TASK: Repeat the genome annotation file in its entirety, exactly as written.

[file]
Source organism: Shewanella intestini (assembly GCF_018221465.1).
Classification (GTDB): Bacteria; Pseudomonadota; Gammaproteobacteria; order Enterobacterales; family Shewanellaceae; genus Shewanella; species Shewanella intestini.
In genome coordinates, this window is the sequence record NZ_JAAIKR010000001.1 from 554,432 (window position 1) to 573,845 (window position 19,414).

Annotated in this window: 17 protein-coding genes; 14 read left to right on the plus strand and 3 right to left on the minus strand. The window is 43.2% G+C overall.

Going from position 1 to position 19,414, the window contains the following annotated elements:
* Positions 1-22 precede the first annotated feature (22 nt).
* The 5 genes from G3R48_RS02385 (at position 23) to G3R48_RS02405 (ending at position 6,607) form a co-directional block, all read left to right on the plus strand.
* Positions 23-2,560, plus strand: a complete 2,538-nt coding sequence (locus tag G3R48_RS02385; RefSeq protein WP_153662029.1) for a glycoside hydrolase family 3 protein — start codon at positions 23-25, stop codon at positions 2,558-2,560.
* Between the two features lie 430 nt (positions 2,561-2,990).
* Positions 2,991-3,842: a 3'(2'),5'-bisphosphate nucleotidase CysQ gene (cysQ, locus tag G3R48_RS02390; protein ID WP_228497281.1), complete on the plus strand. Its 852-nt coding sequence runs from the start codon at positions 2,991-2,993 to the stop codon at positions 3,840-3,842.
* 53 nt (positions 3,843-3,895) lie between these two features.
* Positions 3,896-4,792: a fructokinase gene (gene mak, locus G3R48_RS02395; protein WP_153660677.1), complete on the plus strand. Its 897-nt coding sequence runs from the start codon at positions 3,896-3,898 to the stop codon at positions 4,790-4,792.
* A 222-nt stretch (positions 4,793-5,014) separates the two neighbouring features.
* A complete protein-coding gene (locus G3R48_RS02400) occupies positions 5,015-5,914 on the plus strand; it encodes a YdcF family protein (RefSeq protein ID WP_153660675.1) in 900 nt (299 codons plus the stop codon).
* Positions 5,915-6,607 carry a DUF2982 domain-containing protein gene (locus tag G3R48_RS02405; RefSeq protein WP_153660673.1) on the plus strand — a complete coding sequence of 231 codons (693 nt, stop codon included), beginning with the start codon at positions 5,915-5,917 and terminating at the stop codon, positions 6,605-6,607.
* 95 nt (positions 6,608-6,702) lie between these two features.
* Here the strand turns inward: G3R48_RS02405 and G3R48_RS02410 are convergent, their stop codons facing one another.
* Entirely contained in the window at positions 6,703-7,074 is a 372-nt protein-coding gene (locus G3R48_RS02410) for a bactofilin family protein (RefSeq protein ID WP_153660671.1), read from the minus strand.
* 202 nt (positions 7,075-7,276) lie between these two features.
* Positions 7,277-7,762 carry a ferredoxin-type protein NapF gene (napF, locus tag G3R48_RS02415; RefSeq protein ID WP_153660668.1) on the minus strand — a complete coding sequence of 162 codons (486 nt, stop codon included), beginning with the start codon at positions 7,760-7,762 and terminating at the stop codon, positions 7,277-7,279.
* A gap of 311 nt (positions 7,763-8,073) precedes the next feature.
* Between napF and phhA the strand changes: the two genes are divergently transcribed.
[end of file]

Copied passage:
Source organism: Shewanella intestini (assembly GCF_018221465.1).
Classification (GTDB): Bacteria; Pseudomonadota; Gammaproteobacteria; order Enterobacterales; family Shewanellaceae; genus Shewanella; species Shewanella intestini.
In genome coordinates, this window is the sequence record NZ_JAAIKR010000001.1 from 554,432 (window position 1) to 573,845 (window position 19,414).

Annotated in this window: 17 protein-coding genes; 14 read left to right on the plus strand and 3 right to left on the minus strand. The window is 43.2% G+C overall.

Going from position 1 to position 19,414, the window contains the following annotated elements:
* Positions 1-22 precede the first annotated feature (22 nt).
* The 5 genes from G3R48_RS02385 (at position 23) to G3R48_RS02405 (ending at position 6,607) form a co-directional block, all read left to right on the plus strand.
* Positions 23-2,560, plus strand: a complete 2,538-nt coding sequence (locus tag G3R48_RS02385; RefSeq protein WP_153662029.1) for a glycoside hydrolase family 3 protein — start codon at positions 23-25, stop codon at positions 2,558-2,560.
* Between the two features lie 430 nt (positions 2,561-2,990).
* Positions 2,991-3,842: a 3'(2'),5'-bisphosphate nucleotidase CysQ gene (cysQ, locus tag G3R48_RS02390; protein ID WP_228497281.1), complete on the plus strand. Its 852-nt coding sequence runs from the start codon at positions 2,991-2,993 to the stop codon at positions 3,840-3,842.
* 53 nt (positions 3,843-3,895) lie between these two features.
* Positions 3,896-4,792: a fructokinase gene (gene mak, locus G3R48_RS02395; protein WP_153660677.1), complete on the plus strand. Its 897-nt coding sequence runs from the start codon at positions 3,896-3,898 to the stop codon at positions 4,790-4,792.
* A 222-nt stretch (positions 4,793-5,014) separates the two neighbouring features.
* A complete protein-coding gene (locus G3R48_RS02400) occupies positions 5,015-5,914 on the plus strand; it encodes a YdcF family protein (RefSeq protein ID WP_153660675.1) in 900 nt (299 codons plus the stop codon).
* Positions 5,915-6,607 carry a DUF2982 domain-containing protein gene (locus tag G3R48_RS02405; RefSeq protein WP_153660673.1) on the plus strand — a complete coding sequence of 231 codons (693 nt, stop codon included), beginning with the start codon at positions 5,915-5,917 and terminating at the stop codon, positions 6,605-6,607.
* 95 nt (positions 6,608-6,702) lie between these two features.
* Here the strand turns inward: G3R48_RS02405 and G3R48_RS02410 are convergent, their stop codons facing one another.
* Entirely contained in the window at positions 6,703-7,074 is a 372-nt protein-coding gene (locus G3R48_RS02410) for a bactofilin family protein (RefSeq protein ID WP_153660671.1), read from the minus strand.
* 202 nt (positions 7,075-7,276) lie between these two features.
* Positions 7,277-7,762 carry a ferredoxin-type protein NapF gene (napF, locus tag G3R48_RS02415; RefSeq protein ID WP_153660668.1) on the minus strand — a complete coding sequence of 162 codons (486 nt, stop codon included), beginning with the start codon at positions 7,760-7,762 and terminating at the stop codon, positions 7,277-7,279.
* A gap of 311 nt (positions 7,763-8,073) precedes the next feature.
* Between napF and phhA the strand changes: the two genes are divergently transcribed.